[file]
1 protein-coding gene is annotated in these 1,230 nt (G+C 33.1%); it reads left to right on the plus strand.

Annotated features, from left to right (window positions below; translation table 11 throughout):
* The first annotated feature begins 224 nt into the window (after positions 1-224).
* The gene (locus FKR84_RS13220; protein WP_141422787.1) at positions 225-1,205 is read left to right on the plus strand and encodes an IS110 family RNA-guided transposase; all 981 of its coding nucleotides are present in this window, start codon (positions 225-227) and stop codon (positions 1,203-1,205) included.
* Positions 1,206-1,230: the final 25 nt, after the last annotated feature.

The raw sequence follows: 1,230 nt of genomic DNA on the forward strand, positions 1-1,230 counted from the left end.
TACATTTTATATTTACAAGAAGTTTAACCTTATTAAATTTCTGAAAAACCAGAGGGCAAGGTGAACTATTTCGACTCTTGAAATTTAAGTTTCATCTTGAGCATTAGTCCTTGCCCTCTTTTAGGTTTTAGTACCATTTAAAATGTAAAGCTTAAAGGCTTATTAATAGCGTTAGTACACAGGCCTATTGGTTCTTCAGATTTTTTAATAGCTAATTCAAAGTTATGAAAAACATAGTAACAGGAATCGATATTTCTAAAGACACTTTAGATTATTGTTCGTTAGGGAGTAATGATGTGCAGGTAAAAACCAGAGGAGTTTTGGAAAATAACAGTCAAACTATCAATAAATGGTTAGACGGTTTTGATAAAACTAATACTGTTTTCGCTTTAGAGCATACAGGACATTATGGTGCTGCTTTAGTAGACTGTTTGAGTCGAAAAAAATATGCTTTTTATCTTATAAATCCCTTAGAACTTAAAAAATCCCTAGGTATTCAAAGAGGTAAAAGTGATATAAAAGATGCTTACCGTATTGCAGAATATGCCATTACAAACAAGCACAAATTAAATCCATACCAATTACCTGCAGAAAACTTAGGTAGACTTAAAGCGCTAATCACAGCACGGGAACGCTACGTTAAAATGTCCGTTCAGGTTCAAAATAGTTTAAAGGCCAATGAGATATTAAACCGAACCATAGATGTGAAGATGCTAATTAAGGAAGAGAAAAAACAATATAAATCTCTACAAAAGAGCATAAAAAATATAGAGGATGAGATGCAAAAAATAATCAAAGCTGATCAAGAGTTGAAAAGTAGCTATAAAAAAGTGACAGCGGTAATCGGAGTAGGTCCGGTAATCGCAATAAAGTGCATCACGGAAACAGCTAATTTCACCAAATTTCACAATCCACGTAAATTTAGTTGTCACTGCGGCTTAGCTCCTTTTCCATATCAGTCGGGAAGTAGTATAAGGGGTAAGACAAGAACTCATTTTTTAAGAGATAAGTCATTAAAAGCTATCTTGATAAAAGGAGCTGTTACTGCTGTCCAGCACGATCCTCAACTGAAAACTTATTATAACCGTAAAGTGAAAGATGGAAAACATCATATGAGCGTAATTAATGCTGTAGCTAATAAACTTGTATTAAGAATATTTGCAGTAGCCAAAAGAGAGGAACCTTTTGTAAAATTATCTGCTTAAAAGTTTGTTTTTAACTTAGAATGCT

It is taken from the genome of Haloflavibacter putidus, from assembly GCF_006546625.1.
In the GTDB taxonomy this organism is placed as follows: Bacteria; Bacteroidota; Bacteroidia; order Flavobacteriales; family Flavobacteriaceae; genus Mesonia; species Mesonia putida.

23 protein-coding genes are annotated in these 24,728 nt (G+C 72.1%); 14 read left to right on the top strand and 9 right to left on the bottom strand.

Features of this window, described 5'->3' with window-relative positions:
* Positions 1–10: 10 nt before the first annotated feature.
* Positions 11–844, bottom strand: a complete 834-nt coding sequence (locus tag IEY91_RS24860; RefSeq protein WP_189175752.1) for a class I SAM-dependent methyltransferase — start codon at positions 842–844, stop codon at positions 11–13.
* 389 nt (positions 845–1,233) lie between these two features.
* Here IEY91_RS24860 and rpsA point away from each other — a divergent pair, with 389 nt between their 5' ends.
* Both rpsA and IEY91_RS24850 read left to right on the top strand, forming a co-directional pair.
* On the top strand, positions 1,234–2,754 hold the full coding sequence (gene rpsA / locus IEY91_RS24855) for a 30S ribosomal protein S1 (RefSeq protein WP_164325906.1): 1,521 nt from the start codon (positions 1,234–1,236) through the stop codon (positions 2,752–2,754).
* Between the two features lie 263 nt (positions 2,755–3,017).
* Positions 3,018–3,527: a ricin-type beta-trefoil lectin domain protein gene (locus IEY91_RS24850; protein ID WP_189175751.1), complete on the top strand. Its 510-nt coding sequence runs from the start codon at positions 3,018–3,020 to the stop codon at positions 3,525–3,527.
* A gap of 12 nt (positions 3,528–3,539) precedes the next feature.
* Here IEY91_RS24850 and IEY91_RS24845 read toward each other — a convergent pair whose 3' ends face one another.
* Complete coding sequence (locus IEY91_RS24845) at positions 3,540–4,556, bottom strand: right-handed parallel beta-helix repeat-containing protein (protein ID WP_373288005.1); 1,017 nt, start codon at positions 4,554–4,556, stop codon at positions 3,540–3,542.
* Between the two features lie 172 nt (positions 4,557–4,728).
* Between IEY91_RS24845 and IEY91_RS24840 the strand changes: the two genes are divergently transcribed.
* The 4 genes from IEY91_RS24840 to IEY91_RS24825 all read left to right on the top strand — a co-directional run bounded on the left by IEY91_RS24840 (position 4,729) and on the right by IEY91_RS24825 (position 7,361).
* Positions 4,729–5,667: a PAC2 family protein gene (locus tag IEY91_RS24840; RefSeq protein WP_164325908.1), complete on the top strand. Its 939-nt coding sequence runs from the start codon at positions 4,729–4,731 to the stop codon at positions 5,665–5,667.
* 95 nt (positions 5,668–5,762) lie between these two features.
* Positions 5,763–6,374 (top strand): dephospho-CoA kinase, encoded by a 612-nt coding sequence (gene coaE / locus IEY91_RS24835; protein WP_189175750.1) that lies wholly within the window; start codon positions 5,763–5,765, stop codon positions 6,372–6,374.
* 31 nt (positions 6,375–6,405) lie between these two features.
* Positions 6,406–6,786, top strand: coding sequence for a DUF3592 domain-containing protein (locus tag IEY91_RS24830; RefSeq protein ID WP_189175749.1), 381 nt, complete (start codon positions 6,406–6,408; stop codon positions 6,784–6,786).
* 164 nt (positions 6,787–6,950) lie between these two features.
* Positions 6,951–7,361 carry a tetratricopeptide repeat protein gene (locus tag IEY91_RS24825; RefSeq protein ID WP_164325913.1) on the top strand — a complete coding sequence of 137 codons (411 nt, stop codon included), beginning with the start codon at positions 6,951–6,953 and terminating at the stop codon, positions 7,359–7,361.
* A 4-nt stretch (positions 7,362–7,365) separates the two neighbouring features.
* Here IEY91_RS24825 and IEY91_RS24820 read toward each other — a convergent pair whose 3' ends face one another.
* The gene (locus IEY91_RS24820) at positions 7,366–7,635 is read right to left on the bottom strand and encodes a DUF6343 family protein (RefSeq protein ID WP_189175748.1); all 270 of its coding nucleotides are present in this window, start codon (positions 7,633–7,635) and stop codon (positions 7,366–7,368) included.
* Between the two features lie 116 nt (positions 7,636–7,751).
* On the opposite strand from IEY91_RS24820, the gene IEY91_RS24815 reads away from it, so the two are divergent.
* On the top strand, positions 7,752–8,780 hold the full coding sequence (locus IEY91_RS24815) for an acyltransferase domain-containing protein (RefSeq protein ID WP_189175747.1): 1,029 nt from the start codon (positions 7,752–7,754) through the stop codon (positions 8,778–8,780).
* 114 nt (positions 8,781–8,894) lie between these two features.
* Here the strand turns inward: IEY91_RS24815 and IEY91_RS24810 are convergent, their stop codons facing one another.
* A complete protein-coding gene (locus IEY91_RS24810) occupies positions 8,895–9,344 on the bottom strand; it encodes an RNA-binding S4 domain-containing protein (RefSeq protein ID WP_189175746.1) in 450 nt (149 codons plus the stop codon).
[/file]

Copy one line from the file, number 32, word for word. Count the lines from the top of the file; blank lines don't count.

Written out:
* Positions 6,951–7,361 carry a tetratricopeptide repeat protein gene (locus tag IEY91_RS24825; RefSeq protein ID WP_164325913.1) on the top strand — a complete coding sequence of 137 codons (411 nt, stop codon included), beginning with the start codon at positions 6,951–6,953 and terminating at the stop codon, positions 7,359–7,361.